Dermoid

Dermoid
SYMPTOMS Typically asymptomatic but could experience diplopia
SIGNS A smooth, painless mass that is typically superior temporal. If deeper in the orbit, it can cause a ptosis, EOM restriction, strabismus, and proptosis
WORK-UP Pupils, EOMs, Cover test, Ptosis evaluation, Exophthalmometry, Full eye exam
TREATMENT No treatment typically needed especially if patient is asymptomatic and/or dermoid is stable
Refer to an oculoplastic specialist or pediatric ophthalmologist for surgical removal of the dermoid if the patient is experiencing proptosis and/or diplopia, if the dermoid is growing in size, or if patients wants the dermoid removed for cosmetic reasons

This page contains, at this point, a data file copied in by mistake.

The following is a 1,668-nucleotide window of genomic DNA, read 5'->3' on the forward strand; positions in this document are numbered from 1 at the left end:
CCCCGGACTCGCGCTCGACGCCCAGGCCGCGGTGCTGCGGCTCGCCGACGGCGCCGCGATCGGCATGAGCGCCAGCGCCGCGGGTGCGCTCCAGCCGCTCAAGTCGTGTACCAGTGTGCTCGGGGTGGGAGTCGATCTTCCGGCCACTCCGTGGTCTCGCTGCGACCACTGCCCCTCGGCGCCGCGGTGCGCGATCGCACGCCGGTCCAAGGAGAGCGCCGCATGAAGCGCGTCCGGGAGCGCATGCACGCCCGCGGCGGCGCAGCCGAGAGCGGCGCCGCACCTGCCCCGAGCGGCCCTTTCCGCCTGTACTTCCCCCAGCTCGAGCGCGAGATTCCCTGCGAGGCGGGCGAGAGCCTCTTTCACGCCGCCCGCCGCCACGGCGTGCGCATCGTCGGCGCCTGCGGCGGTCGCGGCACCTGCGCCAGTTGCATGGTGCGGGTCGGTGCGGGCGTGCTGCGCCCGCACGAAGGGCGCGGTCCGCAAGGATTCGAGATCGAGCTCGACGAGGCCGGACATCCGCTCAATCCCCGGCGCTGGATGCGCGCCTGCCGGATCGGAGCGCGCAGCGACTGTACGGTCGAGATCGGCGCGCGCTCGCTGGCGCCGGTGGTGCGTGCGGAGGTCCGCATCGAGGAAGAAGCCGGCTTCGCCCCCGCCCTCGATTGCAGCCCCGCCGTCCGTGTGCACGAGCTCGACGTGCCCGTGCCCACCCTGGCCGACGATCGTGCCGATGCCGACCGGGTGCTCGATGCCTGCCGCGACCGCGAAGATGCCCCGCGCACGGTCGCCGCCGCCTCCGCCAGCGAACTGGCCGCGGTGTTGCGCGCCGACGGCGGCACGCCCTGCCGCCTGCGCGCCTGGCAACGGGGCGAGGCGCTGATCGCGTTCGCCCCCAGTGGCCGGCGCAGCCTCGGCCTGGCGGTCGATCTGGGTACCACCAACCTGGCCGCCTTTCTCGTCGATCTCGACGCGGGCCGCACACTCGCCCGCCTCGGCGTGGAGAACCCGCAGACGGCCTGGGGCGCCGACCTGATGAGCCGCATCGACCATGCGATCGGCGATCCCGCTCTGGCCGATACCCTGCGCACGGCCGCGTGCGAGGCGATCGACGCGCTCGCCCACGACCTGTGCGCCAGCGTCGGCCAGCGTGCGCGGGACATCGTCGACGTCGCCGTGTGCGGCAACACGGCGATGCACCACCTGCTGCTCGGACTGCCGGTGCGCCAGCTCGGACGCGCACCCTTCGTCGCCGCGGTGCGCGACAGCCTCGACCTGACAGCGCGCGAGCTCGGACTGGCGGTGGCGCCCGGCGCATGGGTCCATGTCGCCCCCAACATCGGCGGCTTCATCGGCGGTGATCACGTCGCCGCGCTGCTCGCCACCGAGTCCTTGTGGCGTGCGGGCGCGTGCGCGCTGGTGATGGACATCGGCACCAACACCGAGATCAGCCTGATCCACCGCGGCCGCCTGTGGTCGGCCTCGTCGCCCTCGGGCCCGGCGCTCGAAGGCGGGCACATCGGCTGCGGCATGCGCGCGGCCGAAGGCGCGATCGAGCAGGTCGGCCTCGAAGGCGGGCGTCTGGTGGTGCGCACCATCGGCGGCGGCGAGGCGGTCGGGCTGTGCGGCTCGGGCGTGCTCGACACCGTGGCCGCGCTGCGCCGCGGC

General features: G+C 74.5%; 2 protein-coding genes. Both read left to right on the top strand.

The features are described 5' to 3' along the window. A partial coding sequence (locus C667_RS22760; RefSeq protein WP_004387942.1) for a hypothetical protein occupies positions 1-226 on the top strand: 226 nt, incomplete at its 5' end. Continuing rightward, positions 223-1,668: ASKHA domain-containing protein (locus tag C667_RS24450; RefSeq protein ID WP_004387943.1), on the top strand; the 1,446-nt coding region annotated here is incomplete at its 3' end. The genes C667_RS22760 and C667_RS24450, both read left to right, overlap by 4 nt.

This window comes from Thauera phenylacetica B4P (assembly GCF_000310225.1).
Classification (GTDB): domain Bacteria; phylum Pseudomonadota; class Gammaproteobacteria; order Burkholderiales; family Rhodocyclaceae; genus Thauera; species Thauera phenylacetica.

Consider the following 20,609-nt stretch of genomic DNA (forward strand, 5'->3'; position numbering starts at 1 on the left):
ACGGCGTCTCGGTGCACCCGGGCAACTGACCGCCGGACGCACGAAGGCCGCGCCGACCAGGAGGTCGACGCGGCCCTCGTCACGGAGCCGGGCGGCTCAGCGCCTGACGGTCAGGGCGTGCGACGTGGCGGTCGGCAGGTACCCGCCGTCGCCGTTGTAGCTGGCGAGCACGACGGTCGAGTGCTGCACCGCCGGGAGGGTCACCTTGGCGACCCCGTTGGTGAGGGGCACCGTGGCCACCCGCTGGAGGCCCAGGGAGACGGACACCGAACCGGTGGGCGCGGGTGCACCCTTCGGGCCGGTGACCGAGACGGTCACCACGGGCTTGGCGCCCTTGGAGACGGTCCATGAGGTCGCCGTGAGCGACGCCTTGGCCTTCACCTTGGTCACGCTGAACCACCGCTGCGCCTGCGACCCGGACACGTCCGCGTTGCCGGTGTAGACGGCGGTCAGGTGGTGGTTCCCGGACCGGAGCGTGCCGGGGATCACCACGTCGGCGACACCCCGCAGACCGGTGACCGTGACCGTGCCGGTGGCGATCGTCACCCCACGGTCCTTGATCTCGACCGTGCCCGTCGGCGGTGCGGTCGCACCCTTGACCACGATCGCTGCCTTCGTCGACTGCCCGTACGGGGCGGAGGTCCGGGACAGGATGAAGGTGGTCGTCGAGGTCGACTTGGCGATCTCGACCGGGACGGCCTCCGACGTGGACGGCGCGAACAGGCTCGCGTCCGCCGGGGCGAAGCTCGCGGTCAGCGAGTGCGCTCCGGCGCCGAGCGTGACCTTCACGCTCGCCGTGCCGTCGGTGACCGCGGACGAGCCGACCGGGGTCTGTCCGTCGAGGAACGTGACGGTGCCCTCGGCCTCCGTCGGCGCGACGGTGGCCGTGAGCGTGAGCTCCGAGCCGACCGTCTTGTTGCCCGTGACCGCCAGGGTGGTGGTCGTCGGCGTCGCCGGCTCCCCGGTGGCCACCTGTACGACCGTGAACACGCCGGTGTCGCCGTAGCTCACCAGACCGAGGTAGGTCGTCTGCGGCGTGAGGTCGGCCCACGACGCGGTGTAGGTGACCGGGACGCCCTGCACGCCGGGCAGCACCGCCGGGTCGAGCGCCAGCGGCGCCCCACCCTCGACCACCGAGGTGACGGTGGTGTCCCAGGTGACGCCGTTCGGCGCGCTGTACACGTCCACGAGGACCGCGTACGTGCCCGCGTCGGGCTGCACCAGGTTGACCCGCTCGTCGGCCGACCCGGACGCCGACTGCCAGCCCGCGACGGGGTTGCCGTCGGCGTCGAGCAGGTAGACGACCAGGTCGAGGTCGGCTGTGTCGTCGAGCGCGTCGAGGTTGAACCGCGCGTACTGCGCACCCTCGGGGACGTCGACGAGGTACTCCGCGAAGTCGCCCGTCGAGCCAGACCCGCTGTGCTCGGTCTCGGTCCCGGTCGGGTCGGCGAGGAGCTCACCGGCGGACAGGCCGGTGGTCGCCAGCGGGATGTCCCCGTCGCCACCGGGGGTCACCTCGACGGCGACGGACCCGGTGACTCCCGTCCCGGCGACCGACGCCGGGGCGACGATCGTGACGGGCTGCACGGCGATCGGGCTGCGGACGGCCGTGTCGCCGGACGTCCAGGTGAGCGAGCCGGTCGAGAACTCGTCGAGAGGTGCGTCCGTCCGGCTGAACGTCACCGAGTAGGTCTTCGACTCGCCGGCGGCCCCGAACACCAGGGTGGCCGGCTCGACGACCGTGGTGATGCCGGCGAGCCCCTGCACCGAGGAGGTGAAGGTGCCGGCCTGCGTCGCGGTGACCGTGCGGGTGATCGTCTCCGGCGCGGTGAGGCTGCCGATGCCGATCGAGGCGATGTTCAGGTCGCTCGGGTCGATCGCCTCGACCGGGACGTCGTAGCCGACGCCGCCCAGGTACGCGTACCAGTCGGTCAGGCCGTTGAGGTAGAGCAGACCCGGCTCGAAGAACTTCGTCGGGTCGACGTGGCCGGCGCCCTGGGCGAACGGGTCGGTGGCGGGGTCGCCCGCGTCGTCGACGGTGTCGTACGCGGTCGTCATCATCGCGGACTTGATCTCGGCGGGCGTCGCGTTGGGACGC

FOLLOW-UP See patient back in 12 months in order to monitor dermoid
Once the dermoid is treated by an oculoplastic specialist/pediatric ophthalmologist and the eye is stable, the patient should be seen back in 6-12 months
ADDITIONAL LAB | TESTS Typically none but a CT or MRI of the orbit may be needed for dermoids that are deeper in the orbit
ETIOLOGY Congenital choristoma of the orbit
DIFFERENTIAL DX Lacrimal gland tumor, Mucocele, Dacryocele, Orbital tumor
NOTES None

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